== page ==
I have a feeling I'm going to lose that toenail. It was pointing at a 45 degree angle up from my toe. Ah, running.

Oh, if you're thinking that my second and third toes from the left actually look like one toe that was split in half or my pinkie toe looks like a torpedo, I know, I'm a freak.

Wednesday, April 20, 2005


Liz catching Zane trying to see what's going on on our way back from the expo.

Tuesday, April 19, 2005

Sweet Caroline

This is me on my way out the door to the bus that would take me to Hopkinton. Look at me. Look at my left knee. I'm so happy. I'm so excited. My left knee is the same shape and size as my right knee. I'm about to run Boston, arguably the most important marathon in the world, with the best athletes in the world, the creme de la creme. I'm about to stand shoulder to shoulder with men and women, where a 3:08 marathon is 4027th best out of 20,000. The 20th percentile. My last marathon, I finished 86th out of 4000, the 2nd percentile. Not to sound all elitist, but man, I was stoked to be around my people.

Let's start from the beginning. Liz, Zane, and myself woke up Sunday morning, packed, and took off for Boston. Three hours later, we showed up at The Omni Parker House Hotel. It's located across the street from King's Church and two blocks from The Commons. We stayed there last year and loved it. Once we were settled into our room, we left and began walking to The Hynes Center to pick up my bib and to see the expo. As we were walking, I noticed that I was sweating. Not because we were doing that hip shake that speed walkers do. I was excited, but not that excited. I was sweating because it was in the mid-70s. Liz was thinking the same thing. Training in sub-30 degree weather and then running in 70 degree weather just isn't something you want to do. The weather gods heard plenty of prayers from me Sunday.

It took a while, but we finally arrived at The Hynes Center (a good 25 minute walk). We picked up my number and then walked around for a bit. Not much, as the narrow aisles just weren't jiving with the stroller. By this time, it's close to 4pm and we hadn't eaten lunch. In my excitement to get to the expo and to get my number, I had neglected Liz's signs of famishment. We quickly stopped at a Japanese restaurant and had sushi, my marathon food of choice. Omega fatty acids, mmmmmmm. Well, I had sushi. Liz had a California roll and teriyaki chicken. We then just went back to the hotel and relaxed and eventually crashed.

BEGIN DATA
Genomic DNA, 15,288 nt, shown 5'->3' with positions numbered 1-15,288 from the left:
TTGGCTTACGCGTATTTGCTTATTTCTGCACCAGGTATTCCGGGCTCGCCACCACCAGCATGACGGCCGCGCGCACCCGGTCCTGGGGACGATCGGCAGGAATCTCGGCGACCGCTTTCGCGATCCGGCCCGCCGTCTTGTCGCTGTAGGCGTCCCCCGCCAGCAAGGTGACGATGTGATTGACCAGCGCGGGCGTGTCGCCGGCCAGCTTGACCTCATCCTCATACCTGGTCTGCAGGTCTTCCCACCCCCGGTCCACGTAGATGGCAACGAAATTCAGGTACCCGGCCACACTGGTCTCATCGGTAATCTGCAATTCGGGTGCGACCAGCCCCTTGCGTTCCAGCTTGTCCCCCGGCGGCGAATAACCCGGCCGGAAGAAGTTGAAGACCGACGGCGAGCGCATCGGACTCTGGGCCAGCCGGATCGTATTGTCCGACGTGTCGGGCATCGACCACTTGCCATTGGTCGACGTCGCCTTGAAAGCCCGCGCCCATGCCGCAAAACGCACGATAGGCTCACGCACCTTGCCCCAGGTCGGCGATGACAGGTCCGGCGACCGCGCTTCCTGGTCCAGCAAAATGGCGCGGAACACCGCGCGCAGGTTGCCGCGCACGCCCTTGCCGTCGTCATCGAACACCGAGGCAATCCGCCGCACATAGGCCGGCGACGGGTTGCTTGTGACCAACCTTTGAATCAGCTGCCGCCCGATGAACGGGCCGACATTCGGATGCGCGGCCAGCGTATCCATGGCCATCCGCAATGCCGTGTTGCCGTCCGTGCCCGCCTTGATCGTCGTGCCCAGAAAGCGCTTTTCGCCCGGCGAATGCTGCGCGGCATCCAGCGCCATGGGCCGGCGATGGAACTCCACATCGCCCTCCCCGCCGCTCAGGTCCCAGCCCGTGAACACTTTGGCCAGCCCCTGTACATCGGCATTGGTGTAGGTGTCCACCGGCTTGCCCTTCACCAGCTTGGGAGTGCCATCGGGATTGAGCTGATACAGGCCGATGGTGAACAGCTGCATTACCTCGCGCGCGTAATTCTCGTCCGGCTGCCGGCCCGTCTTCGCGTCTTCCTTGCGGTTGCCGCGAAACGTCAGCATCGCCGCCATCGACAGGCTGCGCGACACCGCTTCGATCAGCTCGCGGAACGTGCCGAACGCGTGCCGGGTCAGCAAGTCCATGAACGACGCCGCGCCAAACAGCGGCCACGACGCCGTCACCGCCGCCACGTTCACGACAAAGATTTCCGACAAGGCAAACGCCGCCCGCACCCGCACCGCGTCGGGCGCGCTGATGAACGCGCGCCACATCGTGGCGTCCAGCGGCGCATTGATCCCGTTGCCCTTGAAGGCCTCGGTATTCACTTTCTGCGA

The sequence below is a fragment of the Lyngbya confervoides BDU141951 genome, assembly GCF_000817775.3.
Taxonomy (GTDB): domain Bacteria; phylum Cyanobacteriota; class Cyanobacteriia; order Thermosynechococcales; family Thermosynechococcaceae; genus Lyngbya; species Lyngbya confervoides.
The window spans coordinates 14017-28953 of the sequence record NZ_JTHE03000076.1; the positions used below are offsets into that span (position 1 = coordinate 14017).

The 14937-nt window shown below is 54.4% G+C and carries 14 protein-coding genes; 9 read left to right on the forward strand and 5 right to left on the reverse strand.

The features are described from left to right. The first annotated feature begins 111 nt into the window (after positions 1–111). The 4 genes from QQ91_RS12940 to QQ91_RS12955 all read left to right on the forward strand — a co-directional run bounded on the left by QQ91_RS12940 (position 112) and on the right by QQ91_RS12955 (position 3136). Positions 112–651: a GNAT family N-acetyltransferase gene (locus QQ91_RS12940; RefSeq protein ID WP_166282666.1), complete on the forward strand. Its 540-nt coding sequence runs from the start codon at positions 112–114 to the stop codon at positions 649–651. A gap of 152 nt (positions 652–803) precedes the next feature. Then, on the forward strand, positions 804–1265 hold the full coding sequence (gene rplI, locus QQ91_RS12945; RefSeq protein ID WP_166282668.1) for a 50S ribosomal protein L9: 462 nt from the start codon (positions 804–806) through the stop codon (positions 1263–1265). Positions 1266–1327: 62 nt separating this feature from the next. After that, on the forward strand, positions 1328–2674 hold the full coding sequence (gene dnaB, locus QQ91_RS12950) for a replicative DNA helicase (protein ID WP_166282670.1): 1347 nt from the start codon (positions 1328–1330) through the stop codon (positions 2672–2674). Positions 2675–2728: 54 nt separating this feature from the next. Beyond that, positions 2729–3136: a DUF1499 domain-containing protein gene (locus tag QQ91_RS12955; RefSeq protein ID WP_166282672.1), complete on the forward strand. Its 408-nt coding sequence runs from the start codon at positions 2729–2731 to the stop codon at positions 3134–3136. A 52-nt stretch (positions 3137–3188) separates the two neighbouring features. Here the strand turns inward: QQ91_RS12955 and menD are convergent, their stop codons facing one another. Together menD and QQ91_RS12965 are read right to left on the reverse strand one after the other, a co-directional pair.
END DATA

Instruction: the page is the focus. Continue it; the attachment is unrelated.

We're back to Sunday morning and the very happy picture above. I walked out the door thinking that I was definitely doing a 3:30 marathon. Twenty-two minutes slower than my best, but still acceptable to me based on my whole not running for six weeks due to injury thing. The buses were waiting at the Commons and there were thousands of runners waiting. The volunteers were loading the buses 10 at a time and I still stood in line for an hour. Amazing. Once on the bus, I ate another banana and drank another Gatorade. Big mistake. I didn't realize that Hopkinton was so far away, especially in traffic. By the end of the bus ride, I was cursing out loud and demanding to be let off so I could use the facilities. I was desperate. An hour after my bus left, we arrived and I ran towards the nearest port-a-john. I wasn't to learn until later that on Marathon Monday, any tree will do.

Now, it was only 9:30am. Two and a half hours until the gun. I walked around, checked out the Athlete's Village. The line for massages were too long. The line for the port-a-johns was too long. The line to go in and sit down to listen to whatever bands that were playing was too long. I just decided to relax in the shade until I was scheduled to meet up with some friends that I'd met through the old St. George Marathon forum. I met up with them at 10:30, chatted for a few and was presented with my victory cigar from Tom Slick. I'm not a smoker, but I thought why the hell not, I'll wear this around my neck. It'll help distinguish me from the other runners. Tom and The King of Junk Miles, as Boston veterans, gave me some good advice on the course (1:40 first half and 1:50 second half), which I decided to follow. I mean, we're talking about a guy that ran a 1:27 last year and a 1:32 four weeks ago. 1:40 and 1:50 would be a snap. You may laugh now.

After we parted, I headed down to the starting line. I know you all have read a lot by now and if you're bored, you may leave, but I just want to get down as much as possible, while it is still fresh. I might edit this later and add more detail as it comes to me. At the starting line, I found my corral. It was about 300 yards back. I went in and just tried to relax. Well, I must have relaxed a little too much as I had to go again. I wasn't waiting in line for a port-a-john though, so I just looked around and saw some runners running out of some bushes next to the public library across the street. Good enough for them. Good enough for me. Sorry Hopkinton Public Library.